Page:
December 15, 2010
Philadelphia, PA is displaying signs of becoming an emerging college town, as more and more non-native alumni from local universities are opting to stay in the area, according to a recent survey released by a nonprofit group.
The 2010 Student Retention Survey, which pooled the responses of 4,600 graduates from local colleges and universities, found that 48 percent of non-natives attending Philadelphia institutions decided to stay in the area after finishing school, The Philadelphia Daily News reported. By comparison, a 2004 survey revealed that only 29 percent of non-natives said they would stay local after graduating.
The studies were conducted by Campus Philly, a nonprofit group whose goal is to foster economic growth in the Philadelphia region by encouraging college students to remain local.
According to the report, staying in the Philadelphia region is becoming an attractive option for a variety of reasons. For one, college students are engaging in more on-campus activities and are successfully finding work off-campus. There is a strong correlation, the report states, between landing a summer internship and staying local after graduation. Furthermore, the area's culture and nightlife is appealing to many, with 83 percent of those surveyed saying they would recommend Philadelphia as a place to attend college.
"The fact that Greater Philadelphia is doing so well as a college town and post-college home is great for the region's economy," Philadelphia Mayor Michael A. Nutter told The Washington Post. "With these graduates staying, we'll ensure Philadelphia and the region has a more educated workforce, lower unemployment and more businesses interested in coming to Philadelphia."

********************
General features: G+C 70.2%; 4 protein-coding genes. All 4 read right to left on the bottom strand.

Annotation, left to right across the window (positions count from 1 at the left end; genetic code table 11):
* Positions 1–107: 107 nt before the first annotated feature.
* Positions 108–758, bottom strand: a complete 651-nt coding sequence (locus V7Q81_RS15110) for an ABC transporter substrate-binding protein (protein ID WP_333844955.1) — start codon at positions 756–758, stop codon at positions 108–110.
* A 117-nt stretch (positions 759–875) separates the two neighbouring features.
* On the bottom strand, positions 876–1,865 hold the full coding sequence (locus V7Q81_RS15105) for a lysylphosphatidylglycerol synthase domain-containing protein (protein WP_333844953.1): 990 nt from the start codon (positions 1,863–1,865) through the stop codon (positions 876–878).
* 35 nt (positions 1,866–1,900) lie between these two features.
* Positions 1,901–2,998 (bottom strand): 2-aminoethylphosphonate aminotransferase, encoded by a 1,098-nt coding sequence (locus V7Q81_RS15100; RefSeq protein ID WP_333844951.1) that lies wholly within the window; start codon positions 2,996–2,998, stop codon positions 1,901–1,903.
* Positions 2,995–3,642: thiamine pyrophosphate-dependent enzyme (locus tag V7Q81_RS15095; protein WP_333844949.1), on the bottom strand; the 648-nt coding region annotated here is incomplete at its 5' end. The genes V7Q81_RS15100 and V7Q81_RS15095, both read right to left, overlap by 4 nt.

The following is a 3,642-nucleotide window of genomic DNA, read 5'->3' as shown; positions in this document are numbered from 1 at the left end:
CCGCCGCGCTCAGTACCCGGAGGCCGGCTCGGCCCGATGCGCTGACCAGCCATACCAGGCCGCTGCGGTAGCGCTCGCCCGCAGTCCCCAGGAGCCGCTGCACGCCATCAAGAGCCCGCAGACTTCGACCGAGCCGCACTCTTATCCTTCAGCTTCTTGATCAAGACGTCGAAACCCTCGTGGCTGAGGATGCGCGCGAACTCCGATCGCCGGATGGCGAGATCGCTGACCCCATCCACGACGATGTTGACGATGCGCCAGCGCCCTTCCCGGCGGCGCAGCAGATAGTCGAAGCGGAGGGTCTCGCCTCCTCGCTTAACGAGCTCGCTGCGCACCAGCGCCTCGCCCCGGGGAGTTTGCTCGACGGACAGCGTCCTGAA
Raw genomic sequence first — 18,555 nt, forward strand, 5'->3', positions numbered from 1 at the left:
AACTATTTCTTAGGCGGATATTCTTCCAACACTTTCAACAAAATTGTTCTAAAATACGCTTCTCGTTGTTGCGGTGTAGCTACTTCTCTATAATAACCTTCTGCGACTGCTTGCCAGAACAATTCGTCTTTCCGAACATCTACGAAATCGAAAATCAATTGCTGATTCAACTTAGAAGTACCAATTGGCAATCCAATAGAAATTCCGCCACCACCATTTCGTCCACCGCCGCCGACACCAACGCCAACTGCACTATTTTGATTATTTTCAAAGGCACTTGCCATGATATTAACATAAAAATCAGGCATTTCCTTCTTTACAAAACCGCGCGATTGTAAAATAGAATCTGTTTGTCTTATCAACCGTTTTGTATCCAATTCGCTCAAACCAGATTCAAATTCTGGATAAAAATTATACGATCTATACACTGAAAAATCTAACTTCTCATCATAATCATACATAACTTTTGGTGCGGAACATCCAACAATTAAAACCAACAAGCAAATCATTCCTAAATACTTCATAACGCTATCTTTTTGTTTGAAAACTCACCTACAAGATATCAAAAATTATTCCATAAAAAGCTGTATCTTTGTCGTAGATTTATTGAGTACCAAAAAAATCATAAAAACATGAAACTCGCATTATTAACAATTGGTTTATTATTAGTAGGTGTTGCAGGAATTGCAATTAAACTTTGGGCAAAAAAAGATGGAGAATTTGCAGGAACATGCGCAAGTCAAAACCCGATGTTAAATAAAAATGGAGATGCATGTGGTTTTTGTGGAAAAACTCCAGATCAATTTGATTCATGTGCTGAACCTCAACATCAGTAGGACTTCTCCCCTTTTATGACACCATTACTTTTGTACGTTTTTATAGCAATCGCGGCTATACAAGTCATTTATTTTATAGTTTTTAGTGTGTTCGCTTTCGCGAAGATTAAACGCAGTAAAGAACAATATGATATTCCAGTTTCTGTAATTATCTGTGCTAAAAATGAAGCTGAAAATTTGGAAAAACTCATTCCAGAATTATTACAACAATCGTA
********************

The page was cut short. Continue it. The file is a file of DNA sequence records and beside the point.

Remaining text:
Demographers say the economic prosperity of a region can depend heavily on the settlement patterns of college students. A city that attracts non-natives to its institutions can benefit enormously from talented graduates who meaningfully contribute to the liveliness and growth of an area.
Washington D.C. is another example of a city that many consider to be an established college town, with schools like George Washington University, Georgetown University and American University attracting bright students from across the region. College officials comment that the prestigious schools in Washington D.C. draw and keep young people from states like Minnesota, Iowa and Ohio and those students then become integral parts of the area's community. Increasingly, Philadelphia is becoming a burgeoning college hub like Washington D.C., containing a constellation of schools including the University of Pennsylvania, Swarthmore College and Haverford College.
Tamara Manik-Perlman, who grew up in California and graduated from Swathmore, said that participating in various activities in the city can determine whether young alumni will decide to extend their time in Philadelphia, according to The Philadelphia Inquirer.
"The real motivating factor for people to stay in the city is if prior to graduation they have formed some sort of community," she said.
Compiled by Alexander Gong
"Efforts to keep college students in Philly is working, group says," philly.com, December 14, 2010, Liz Gormisky and Stephen Jiwanmall
"Many college grads stay put...in Philly, at least," voices.washingtonpost.com, December 14, 2010, Daniel de Vise
"Study: More college grads staying in Philly," philly.com, December 14, 2010, Natalie Pompilio